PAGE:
“A Midsummer Night’s Dream” is a supreme example of that what Ballet Idaho does best: tell magical stories that mix theatrical humor with clean, neoclassical style. That’s the calling card of Artistic Director Peter Anastos, who is a master of staging story ballets with a comic twist.
His take on William Shakespeare’s play streamlines the story of two pairs of lovers who stumble into the world of warring fairies in an enchanted forest. Anastos simplified the love interests and Ansatos omitted the sub story of the Duke Theseus and his Amazonian wife to be Hippolyta that in the play runs parallel to Titania and Oberon’s love-feud. However, he does bring them into the proceedings in the finale grand wedding scene.
The company looked strong at the close of its seventh season and danced beautifully throughout the evening.
Phyllis Rothwell Affrunti and Andrew Taft led a fairy company of dozens of academy students as Titania and Oberon, the fairy queen and king Their squabble over who has control of a magical changeling child spills over into the human world when Oberon’s minion Puck – delightfully performed by an energetic and impish Daniel Ojeda – wreaks havoc with a magical love potion.
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Ojeda and Taft both have dynamic presence on stage and a natural feel for comedy and made an fun pair to watch. Ojeda was particularly funny as he taunted the Mechanicals and when he tries to repair the lovers relationships.
It all started when Oberon wants to cast a spell to make Titania fall in love with a vile creature to get his revenge. He sends Puck to find a magical flower that when sprinkled into a person’s eyes makes them fall in love with the first creature they see. It works on Titania, who falls in love a donkey. Actually it’s Bottom a human Puck turned into a donkey.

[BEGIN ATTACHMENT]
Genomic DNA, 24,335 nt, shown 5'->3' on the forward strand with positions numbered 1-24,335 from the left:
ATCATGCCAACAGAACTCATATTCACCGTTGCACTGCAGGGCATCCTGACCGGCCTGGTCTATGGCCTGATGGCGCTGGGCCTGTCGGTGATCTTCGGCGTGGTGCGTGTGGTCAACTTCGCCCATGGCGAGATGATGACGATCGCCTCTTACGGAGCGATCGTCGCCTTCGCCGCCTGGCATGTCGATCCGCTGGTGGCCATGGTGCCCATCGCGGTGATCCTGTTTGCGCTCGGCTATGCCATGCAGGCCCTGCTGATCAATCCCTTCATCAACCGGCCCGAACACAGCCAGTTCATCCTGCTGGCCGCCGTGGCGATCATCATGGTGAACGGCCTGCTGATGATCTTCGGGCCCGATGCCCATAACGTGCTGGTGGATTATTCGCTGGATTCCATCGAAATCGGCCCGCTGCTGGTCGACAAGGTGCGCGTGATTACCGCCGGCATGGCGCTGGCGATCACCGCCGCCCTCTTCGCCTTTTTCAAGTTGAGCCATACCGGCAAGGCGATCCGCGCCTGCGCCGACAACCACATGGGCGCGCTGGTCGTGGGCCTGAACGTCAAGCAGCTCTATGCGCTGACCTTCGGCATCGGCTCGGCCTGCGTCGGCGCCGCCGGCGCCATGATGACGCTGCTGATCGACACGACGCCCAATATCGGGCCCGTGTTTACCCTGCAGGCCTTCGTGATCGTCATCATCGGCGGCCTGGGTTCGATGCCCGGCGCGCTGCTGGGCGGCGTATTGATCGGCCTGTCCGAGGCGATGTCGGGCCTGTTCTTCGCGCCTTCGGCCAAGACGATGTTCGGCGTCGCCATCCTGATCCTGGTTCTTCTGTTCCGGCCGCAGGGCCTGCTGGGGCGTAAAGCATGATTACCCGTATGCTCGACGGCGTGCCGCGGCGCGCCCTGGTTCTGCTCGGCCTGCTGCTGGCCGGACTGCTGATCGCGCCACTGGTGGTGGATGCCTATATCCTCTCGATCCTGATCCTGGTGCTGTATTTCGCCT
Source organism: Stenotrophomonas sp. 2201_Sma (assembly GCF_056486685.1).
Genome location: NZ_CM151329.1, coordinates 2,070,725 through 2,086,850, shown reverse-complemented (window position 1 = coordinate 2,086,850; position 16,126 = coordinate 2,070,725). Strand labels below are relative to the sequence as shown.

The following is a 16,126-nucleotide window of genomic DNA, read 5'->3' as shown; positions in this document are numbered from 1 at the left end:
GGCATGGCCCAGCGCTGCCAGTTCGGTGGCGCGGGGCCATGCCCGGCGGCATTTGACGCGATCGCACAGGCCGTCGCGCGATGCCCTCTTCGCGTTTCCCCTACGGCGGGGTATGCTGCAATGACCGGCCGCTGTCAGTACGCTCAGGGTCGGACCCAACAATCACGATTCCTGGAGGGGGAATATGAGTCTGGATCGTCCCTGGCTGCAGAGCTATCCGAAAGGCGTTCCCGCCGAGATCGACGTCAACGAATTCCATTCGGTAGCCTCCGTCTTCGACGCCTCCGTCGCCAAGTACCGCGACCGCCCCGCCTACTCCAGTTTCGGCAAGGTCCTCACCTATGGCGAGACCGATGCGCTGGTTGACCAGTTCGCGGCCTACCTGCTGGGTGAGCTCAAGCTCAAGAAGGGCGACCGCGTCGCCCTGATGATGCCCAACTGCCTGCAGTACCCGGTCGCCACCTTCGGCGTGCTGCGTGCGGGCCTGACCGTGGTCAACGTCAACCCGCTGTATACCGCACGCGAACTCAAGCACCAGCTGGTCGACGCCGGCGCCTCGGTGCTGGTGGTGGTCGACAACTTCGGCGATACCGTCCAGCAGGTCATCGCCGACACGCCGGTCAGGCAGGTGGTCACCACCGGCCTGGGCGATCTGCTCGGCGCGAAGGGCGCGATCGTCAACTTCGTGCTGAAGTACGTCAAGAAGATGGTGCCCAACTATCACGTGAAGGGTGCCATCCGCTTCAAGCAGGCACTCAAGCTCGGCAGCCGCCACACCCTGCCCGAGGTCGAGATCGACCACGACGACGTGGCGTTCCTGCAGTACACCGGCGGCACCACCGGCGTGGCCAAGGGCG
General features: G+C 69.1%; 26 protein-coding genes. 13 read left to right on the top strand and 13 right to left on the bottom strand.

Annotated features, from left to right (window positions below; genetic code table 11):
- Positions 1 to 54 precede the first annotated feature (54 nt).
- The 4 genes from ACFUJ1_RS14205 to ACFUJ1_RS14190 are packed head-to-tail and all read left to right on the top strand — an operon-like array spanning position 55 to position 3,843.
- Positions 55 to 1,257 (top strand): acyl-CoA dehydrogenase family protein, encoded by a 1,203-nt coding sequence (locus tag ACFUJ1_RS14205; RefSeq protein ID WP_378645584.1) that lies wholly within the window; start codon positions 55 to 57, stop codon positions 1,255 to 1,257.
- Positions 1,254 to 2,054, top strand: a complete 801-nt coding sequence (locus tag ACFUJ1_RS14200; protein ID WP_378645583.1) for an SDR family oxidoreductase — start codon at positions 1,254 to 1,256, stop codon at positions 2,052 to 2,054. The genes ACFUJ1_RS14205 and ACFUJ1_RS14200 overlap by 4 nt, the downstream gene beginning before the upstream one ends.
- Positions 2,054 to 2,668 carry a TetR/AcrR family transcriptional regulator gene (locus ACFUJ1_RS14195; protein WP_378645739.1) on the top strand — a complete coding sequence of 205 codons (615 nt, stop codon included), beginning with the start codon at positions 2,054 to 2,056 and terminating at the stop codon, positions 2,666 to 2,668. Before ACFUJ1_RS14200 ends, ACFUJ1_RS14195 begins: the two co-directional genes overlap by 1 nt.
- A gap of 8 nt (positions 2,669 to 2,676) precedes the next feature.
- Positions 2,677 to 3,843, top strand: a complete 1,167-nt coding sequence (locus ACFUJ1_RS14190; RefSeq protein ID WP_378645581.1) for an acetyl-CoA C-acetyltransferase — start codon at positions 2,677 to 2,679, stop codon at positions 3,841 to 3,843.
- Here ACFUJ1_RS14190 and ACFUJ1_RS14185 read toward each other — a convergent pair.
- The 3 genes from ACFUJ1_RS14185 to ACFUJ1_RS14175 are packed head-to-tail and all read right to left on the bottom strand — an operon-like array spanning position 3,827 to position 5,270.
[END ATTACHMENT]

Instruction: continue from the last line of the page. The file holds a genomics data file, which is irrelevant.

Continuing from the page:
Madeline Bay and John Frazer as Helena and Demetrius, and Jessica Sulikowski as Hermia and Graham Gobeille as Lysander were perfectly cast, and well matched partners, able to find the funny but still evoke the tenderness of romantic – and tragic – love.
The Mechanicals – the hapless towns folk who fall prey to fairy magic – had more than a few funny moments, especially Ethan Schweitzer-Gaslin as Bottom/Donkey, Titania’s target of affection. He’s a wonderful addition to the company this season. He brings as dynamic technique and effervescent stage presence.
The production also offered a preview of next season’s company lineup with the announcement that principle dancer Angle Napier Gibson retired from the company and Elizabeth Keller and Adrienne Kerr both will move into principle positions.
Anastos paid tribute to Gibson at the end of the night. She was one of his first season hires when he took over the company in 2008 and has danced roles from Sugar Plum on “The Nutcracker” to Lilac Fairy in “The Sleeping Beauty.”
Kerr has danced with the company since 2010 doing roles such as Black Swan in “Swan Lake” and Kitri is “Don Quixote.” Keller, formerly of the Trey McIntyre Project, joined the company this season and made her company debut as Sugar Plum Fairy in “The Nutcracker.” The two woman shared the role of Hippolyta in the grand pas de deux role for the run.
Kerr and Justin Hughes performed the grand pas Saturday night and made a beautiful pair. More comfortable with roles of vixens and spitfires, it will be fun to watch Kerr blossom into a princess, fairy queen.
Anastos’ all white wedding scene was a glittering affair that gives a slight wink to Balanchine’s “Nutcracker” Snow Scene. In fact, Anastos’ choreography often pays witty homage to the great masters of ballet, which makes it doubly fun to watch.